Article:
This research is focused on assessing the relationship between the variability of the blood flow through the blood vessels supplying the brain, and the risk of stroke in patients who have already had a stroke or “mini-stroke” (TIA) in the past.
Made in collaboration with patients and staff, a goal-setting tool should be produced which is helpful to use on stroke rehabilitation units.
The number of patient-reported outcome measures (PROMS) has grown in the last few years. PROMs are questionnaires developed to accurately measure patients’ opinions about their health after an illness or during treatment. PROMs are used in both stroke research and routine stroke care.
The purpose of this research is to adapt an existing group psychological support course to make it suitable for stroke.
This fellowship will involve the study of the human eye to find out about the health of the brain’s small blood vessels and nerve connections in people who have recently had a stroke.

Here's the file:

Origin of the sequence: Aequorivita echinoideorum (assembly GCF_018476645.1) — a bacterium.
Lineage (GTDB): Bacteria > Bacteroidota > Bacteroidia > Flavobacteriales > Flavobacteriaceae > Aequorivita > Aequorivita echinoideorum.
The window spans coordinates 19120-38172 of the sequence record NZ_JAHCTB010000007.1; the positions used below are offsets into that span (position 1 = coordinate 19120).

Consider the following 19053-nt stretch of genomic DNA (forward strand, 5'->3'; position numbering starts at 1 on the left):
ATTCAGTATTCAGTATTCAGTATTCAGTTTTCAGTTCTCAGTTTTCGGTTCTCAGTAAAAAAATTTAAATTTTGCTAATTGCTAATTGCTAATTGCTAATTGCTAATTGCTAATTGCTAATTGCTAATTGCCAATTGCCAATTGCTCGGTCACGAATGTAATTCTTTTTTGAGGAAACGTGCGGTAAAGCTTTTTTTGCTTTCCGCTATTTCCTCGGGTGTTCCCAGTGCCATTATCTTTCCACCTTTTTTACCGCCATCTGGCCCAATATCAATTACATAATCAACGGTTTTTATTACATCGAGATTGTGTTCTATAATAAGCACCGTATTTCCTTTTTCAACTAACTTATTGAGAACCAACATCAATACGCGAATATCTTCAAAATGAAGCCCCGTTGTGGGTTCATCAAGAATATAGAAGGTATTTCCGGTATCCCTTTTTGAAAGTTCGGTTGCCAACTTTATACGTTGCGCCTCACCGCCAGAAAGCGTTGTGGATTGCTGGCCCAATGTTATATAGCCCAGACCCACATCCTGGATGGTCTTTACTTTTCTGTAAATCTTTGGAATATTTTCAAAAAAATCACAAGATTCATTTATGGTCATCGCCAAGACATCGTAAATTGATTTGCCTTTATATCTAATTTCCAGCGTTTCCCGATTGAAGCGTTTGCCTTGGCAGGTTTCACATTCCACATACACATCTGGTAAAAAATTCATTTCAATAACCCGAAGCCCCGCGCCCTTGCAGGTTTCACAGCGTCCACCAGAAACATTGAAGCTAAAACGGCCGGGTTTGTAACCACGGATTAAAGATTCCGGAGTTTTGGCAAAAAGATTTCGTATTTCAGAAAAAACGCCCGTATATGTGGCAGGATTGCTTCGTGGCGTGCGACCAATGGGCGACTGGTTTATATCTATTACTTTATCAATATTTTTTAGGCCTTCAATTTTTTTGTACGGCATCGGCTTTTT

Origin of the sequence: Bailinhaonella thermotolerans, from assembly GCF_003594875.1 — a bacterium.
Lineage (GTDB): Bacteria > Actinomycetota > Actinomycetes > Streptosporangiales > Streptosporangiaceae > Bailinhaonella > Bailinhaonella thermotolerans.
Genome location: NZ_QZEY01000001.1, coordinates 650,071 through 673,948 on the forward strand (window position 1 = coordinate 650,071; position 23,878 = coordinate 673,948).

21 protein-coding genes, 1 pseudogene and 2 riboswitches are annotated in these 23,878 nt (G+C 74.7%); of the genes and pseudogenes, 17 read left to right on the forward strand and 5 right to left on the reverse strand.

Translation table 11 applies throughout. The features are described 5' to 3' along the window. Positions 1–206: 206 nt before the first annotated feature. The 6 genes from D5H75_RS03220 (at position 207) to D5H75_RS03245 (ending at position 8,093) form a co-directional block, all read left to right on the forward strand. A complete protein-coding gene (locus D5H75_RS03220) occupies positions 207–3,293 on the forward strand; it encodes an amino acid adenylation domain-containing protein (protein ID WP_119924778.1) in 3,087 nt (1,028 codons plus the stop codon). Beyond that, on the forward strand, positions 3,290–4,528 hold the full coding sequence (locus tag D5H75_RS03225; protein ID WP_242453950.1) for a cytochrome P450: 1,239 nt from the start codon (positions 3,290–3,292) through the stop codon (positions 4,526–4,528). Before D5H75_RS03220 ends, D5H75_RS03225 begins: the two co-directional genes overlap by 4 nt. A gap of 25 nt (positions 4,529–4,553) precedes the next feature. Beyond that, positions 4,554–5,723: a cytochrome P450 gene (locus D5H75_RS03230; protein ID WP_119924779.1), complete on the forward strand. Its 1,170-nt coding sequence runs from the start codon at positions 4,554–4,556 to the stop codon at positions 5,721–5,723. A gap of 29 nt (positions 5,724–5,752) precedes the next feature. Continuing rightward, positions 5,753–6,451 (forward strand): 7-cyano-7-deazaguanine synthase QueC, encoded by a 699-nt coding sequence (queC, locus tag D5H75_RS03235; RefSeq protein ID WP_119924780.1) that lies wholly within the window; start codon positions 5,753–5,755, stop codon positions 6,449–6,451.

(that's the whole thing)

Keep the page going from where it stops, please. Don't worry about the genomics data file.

The overall purpose of this research is to make laboratory stroke experiments more reliable and useful for informing how to design human clinical trials with a higher chance of success.
This research project aims to better understand how particular features of the CT scan can be used to make better treatment decisions for patients with ischaemic stroke, and whether we can accurately estimate the time since the stroke began.
The findings of this research could help provide stroke survivors and their relatives with more accurate information about what impacts they can expect over time and will help doctors and therapists identify which patients with visual neglect will benefit the most from new treatments.
People with stroke due to brain haemorrhage have swelling around the haemorrhage on their brain scan. More swelling worsens recovery. No treatment improves outcome after this swelling.
The programme will use biological information about cells and molecules, and information from patients, to design a study of treatment for swelling after brain haemorrhage.
Existing vision tests do not tell us how a patient’s life will be influenced by their vision problems. This project aims to understand how the results of vision tests relate to how stroke survivors will be able to function in their daily lives.